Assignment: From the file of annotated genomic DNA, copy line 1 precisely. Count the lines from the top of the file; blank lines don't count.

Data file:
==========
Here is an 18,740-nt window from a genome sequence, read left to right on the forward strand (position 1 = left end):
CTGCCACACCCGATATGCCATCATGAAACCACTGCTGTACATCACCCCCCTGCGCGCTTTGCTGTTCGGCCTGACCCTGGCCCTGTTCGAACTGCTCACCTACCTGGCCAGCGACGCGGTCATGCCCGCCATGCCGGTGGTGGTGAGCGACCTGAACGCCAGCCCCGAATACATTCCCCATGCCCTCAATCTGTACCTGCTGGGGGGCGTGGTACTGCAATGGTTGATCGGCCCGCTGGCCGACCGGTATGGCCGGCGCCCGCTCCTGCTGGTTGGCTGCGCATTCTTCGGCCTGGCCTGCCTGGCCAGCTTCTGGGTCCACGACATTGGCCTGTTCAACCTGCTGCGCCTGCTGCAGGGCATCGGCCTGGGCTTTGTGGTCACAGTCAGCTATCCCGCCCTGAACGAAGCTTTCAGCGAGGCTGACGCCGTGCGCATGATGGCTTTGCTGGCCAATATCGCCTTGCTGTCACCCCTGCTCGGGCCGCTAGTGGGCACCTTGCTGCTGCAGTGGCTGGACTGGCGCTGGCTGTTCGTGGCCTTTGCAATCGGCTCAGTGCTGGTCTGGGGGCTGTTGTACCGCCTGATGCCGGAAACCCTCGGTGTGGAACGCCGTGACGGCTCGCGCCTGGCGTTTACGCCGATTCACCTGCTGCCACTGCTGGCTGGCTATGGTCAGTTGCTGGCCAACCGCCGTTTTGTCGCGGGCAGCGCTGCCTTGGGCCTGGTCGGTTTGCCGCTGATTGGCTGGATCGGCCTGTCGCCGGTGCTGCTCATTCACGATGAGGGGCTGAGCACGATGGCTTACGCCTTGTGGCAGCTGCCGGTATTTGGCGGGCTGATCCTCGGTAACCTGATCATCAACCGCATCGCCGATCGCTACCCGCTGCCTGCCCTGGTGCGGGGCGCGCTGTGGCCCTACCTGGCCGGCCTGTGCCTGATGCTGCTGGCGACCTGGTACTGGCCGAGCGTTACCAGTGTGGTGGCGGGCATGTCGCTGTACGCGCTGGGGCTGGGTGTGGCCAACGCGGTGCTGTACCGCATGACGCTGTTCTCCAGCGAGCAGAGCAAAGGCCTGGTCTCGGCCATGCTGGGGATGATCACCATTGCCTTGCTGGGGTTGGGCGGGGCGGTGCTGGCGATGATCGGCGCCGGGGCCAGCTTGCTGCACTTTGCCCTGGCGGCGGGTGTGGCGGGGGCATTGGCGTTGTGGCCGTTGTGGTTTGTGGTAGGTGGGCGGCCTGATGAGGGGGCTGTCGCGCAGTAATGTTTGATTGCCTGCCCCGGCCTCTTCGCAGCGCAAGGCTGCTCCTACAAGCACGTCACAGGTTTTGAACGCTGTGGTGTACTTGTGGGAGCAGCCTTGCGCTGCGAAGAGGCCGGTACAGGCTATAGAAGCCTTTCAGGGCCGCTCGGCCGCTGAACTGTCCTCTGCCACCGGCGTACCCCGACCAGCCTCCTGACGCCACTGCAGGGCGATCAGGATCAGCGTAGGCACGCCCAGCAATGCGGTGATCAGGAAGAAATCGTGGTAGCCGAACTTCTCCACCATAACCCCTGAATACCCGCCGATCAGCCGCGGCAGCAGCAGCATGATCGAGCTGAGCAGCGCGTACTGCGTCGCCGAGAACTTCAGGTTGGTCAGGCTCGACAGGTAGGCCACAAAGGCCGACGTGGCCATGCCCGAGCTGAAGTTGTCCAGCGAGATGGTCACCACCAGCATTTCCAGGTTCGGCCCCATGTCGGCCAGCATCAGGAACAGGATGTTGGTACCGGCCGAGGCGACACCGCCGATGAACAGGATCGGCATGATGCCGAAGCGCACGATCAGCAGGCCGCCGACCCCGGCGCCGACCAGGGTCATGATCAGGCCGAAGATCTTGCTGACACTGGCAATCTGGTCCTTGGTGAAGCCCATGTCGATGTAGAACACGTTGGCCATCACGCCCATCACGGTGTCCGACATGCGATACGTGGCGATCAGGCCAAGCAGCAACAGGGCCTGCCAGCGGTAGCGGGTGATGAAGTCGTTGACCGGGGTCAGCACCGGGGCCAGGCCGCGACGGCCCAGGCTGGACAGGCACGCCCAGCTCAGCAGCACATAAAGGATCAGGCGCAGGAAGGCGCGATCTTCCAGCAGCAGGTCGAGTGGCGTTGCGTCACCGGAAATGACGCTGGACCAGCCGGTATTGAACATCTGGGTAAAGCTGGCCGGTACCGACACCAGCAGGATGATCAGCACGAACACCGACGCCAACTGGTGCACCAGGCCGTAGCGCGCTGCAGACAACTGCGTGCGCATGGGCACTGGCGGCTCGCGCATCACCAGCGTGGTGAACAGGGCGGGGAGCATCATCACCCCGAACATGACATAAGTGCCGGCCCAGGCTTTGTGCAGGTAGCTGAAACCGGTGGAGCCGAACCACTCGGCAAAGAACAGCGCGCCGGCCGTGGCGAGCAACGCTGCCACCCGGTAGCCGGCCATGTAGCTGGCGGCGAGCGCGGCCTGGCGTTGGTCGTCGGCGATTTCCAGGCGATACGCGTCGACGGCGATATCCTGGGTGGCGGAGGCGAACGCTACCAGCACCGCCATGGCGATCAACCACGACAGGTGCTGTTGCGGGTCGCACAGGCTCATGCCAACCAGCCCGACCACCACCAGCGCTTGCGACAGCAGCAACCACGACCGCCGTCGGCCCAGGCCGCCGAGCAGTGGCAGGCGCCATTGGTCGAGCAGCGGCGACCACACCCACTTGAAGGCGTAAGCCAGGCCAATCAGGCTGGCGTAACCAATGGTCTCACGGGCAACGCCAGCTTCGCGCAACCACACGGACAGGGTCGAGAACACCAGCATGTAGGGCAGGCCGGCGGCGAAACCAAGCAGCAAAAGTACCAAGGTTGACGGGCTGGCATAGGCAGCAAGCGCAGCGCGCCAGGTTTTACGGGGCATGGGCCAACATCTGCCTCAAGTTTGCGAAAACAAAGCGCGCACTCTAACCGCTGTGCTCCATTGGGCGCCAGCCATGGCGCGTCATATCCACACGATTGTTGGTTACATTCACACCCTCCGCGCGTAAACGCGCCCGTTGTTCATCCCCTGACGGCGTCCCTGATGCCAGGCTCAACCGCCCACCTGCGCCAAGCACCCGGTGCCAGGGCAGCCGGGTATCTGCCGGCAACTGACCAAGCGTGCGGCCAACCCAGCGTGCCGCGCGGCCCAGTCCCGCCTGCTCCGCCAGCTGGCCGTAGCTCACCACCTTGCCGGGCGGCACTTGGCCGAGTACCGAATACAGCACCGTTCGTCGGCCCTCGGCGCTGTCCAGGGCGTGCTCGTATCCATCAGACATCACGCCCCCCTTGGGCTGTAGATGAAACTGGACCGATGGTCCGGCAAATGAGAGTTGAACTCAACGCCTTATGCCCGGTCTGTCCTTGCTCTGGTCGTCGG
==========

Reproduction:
Here is an 18,740-nt window from a genome sequence, read left to right on the forward strand (position 1 = left end):